We encourage you to enroll your departed loved ones whom you would like remembered at the altar of the Lord on this occasion and at the 8:00 am First Friday Masses throughout the following year. The enrollment may be downloaded here:  St Gregory Purgatorial Soc Form. This form may be printed out and mailed to the Society by November 6, or placed in the offering basket at the November 11 Mass .

A Homily for the Feast of Christ the King 2021

Dom Alcuin of the Monastery of St Benedict (France) preached this homily for the Feast of Christ the King this past Sunday. It is offered here for our continued reflection and for our formation in the faith.

+ History shows that the world has over the centuries suffered very bad kings, has enjoyed good kings, has seen and forgotten many unmemorable kings, and has at times rejoiced in wise and saintly kings. Kings have been just and unjust; some have striven for and presided over periods of great peace and prosperity, others have wrought conflict and war in vain attempts to add to their power and glory. Today kings are a somewhat rarer species, often kept in a gilt constitutional cage which serves to constrain the excesses to which they have all too often seemed to be prone.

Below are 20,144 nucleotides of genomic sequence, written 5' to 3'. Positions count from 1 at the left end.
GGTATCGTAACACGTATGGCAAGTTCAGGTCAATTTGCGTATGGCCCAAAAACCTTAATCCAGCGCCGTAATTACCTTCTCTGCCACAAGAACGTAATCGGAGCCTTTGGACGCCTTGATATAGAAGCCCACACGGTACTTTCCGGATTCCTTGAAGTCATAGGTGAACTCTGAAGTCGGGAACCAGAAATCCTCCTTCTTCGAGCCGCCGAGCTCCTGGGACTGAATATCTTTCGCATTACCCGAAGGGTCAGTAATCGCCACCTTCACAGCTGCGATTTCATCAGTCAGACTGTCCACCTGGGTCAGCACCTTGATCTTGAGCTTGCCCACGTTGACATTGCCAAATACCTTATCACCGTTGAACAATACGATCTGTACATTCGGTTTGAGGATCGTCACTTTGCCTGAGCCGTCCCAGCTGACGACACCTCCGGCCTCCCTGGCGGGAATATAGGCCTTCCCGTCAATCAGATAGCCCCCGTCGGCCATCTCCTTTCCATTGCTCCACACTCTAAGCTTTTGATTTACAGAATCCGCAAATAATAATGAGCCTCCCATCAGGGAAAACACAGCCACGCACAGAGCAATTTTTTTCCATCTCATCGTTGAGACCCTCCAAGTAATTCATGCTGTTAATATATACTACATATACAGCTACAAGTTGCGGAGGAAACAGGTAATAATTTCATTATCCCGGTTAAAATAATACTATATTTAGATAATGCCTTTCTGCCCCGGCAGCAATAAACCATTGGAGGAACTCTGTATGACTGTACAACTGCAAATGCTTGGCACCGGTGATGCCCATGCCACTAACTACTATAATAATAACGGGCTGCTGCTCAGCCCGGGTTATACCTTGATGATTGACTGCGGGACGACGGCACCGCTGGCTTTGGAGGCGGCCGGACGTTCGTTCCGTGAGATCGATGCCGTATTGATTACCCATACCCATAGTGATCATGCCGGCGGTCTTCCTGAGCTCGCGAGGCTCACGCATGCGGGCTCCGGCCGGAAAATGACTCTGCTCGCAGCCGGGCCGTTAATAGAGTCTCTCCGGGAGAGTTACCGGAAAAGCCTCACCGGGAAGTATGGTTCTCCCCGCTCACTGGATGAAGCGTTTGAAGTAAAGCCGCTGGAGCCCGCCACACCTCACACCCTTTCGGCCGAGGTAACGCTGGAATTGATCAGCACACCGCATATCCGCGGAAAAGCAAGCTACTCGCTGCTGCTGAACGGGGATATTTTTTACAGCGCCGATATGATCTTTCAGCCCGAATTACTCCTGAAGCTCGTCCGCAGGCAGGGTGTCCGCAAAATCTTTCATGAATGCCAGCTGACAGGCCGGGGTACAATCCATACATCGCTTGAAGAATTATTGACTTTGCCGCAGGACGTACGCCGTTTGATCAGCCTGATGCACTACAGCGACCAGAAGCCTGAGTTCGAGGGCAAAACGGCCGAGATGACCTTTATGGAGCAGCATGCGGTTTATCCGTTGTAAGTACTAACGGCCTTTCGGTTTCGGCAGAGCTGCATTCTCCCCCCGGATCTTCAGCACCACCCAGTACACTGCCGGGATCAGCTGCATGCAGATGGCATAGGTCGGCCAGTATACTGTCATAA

Into this world of kingly power, the King of the Jews, Our Lord Jesus Christ, was born—an event which itself prompted the slaughter of innocent children on the orders of a paranoid king. (cf. Mt 2:12-13) A similar anxiety is expressed by Pilate in the Gospel of this Holy Mass: he insists on knowing whether Our Lord identifies Himself as a king, for it would be easy, if He did, for Pilate to know how to deal with Him in terms of the politics of power.

But “my kingdom is not of this world” Our Lord says to Pilate. The dialogue that follows is instructive: